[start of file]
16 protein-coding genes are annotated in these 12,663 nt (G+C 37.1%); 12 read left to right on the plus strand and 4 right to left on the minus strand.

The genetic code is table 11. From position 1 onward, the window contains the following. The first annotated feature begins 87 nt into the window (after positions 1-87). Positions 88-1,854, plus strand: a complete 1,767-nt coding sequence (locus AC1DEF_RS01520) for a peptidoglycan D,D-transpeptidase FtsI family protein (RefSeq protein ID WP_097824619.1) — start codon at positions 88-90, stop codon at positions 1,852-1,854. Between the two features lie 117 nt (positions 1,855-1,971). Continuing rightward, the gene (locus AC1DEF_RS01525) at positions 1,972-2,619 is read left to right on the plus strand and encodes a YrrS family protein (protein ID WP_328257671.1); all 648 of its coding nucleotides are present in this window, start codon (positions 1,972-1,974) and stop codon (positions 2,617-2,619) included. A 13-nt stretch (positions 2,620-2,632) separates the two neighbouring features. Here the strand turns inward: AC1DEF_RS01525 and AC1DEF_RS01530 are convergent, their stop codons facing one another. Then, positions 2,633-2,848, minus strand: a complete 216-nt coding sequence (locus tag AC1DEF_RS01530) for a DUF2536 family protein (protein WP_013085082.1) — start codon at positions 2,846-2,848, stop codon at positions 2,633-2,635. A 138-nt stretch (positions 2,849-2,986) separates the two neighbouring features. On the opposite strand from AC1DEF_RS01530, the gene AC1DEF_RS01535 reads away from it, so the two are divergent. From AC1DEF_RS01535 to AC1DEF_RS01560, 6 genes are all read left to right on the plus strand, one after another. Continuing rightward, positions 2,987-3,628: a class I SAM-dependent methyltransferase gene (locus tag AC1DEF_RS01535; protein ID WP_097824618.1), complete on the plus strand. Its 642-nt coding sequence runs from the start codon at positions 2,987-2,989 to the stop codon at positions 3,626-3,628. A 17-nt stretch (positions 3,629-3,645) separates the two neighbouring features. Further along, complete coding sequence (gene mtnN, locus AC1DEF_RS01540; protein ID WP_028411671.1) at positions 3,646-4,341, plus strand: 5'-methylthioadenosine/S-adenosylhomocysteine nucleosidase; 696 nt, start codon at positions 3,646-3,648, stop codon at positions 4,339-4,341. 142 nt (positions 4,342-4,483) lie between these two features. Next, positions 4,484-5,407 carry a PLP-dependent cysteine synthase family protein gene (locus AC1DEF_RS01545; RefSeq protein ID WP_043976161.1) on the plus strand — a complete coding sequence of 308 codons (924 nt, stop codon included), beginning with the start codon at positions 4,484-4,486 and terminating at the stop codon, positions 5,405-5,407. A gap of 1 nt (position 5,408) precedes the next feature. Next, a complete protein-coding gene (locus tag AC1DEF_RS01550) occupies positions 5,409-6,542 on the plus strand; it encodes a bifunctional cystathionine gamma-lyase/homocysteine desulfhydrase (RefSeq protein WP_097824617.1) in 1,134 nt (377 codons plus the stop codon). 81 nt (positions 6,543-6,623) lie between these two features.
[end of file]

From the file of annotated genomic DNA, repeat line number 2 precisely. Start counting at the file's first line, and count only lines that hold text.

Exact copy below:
The genetic code is table 11. From position 1 onward, the window contains the following. The first annotated feature begins 87 nt into the window (after positions 1-87). Positions 88-1,854, plus strand: a complete 1,767-nt coding sequence (locus AC1DEF_RS01520) for a peptidoglycan D,D-transpeptidase FtsI family protein (RefSeq protein ID WP_097824619.1) — start codon at positions 88-90, stop codon at positions 1,852-1,854. Between the two features lie 117 nt (positions 1,855-1,971). Continuing rightward, the gene (locus AC1DEF_RS01525) at positions 1,972-2,619 is read left to right on the plus strand and encodes a YrrS family protein (protein ID WP_328257671.1); all 648 of its coding nucleotides are present in this window, start codon (positions 1,972-1,974) and stop codon (positions 2,617-2,619) included. A 13-nt stretch (positions 2,620-2,632) separates the two neighbouring features. Here the strand turns inward: AC1DEF_RS01525 and AC1DEF_RS01530 are convergent, their stop codons facing one another. Then, positions 2,633-2,848, minus strand: a complete 216-nt coding sequence (locus tag AC1DEF_RS01530) for a DUF2536 family protein (protein WP_013085082.1) — start codon at positions 2,846-2,848, stop codon at positions 2,633-2,635. A 138-nt stretch (positions 2,849-2,986) separates the two neighbouring features. On the opposite strand from AC1DEF_RS01530, the gene AC1DEF_RS01535 reads away from it, so the two are divergent. From AC1DEF_RS01535 to AC1DEF_RS01560, 6 genes are all read left to right on the plus strand, one after another. Continuing rightward, positions 2,987-3,628: a class I SAM-dependent methyltransferase gene (locus tag AC1DEF_RS01535; protein ID WP_097824618.1), complete on the plus strand. Its 642-nt coding sequence runs from the start codon at positions 2,987-2,989 to the stop codon at positions 3,626-3,628. A 17-nt stretch (positions 3,629-3,645) separates the two neighbouring features. Further along, complete coding sequence (gene mtnN, locus AC1DEF_RS01540; protein ID WP_028411671.1) at positions 3,646-4,341, plus strand: 5'-methylthioadenosine/S-adenosylhomocysteine nucleosidase; 696 nt, start codon at positions 3,646-3,648, stop codon at positions 4,339-4,341. 142 nt (positions 4,342-4,483) lie between these two features. Next, positions 4,484-5,407 carry a PLP-dependent cysteine synthase family protein gene (locus AC1DEF_RS01545; RefSeq protein ID WP_043976161.1) on the plus strand — a complete coding sequence of 308 codons (924 nt, stop codon included), beginning with the start codon at positions 4,484-4,486 and terminating at the stop codon, positions 5,405-5,407. A gap of 1 nt (position 5,408) precedes the next feature. Next, a complete protein-coding gene (locus tag AC1DEF_RS01550) occupies positions 5,409-6,542 on the plus strand; it encodes a bifunctional cystathionine gamma-lyase/homocysteine desulfhydrase (RefSeq protein WP_097824617.1) in 1,134 nt (377 codons plus the stop codon). 81 nt (positions 6,543-6,623) lie between these two features.